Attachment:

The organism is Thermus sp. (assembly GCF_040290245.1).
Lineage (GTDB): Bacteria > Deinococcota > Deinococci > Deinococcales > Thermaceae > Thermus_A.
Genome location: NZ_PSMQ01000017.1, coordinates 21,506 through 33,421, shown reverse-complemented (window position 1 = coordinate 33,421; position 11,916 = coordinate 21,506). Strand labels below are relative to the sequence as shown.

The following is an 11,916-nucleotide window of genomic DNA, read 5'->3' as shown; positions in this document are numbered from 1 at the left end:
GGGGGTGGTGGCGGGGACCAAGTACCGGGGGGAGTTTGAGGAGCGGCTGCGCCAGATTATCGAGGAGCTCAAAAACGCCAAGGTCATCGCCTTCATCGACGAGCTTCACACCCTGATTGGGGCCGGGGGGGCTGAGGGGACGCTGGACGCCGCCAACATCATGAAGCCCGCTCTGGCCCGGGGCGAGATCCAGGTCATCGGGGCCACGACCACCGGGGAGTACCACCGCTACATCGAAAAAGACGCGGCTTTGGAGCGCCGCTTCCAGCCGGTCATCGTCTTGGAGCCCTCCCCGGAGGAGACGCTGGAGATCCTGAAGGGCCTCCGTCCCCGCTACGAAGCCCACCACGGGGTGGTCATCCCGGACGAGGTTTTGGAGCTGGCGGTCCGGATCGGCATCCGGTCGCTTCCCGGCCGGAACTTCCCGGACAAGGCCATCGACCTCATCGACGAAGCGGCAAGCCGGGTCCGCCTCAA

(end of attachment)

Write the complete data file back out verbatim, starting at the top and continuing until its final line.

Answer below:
The organism is Thermus sp. (assembly GCF_040290245.1).
Lineage (GTDB): Bacteria > Deinococcota > Deinococci > Deinococcales > Thermaceae > Thermus_A.
Genome location: NZ_PSMQ01000017.1, coordinates 21,506 through 33,421, shown reverse-complemented (window position 1 = coordinate 33,421; position 11,916 = coordinate 21,506). Strand labels below are relative to the sequence as shown.

The following is an 11,916-nucleotide window of genomic DNA, read 5'->3' as shown; positions in this document are numbered from 1 at the left end:
GGGGGTGGTGGCGGGGACCAAGTACCGGGGGGAGTTTGAGGAGCGGCTGCGCCAGATTATCGAGGAGCTCAAAAACGCCAAGGTCATCGCCTTCATCGACGAGCTTCACACCCTGATTGGGGCCGGGGGGGCTGAGGGGACGCTGGACGCCGCCAACATCATGAAGCCCGCTCTGGCCCGGGGCGAGATCCAGGTCATCGGGGCCACGACCACCGGGGAGTACCACCGCTACATCGAAAAAGACGCGGCTTTGGAGCGCCGCTTCCAGCCGGTCATCGTCTTGGAGCCCTCCCCGGAGGAGACGCTGGAGATCCTGAAGGGCCTCCGTCCCCGCTACGAAGCCCACCACGGGGTGGTCATCCCGGACGAGGTTTTGGAGCTGGCGGTCCGGATCGGCATCCGGTCGCTTCCCGGCCGGAACTTCCCGGACAAGGCCATCGACCTCATCGACGAAGCGGCAAGCCGGGTCCGCCTCAA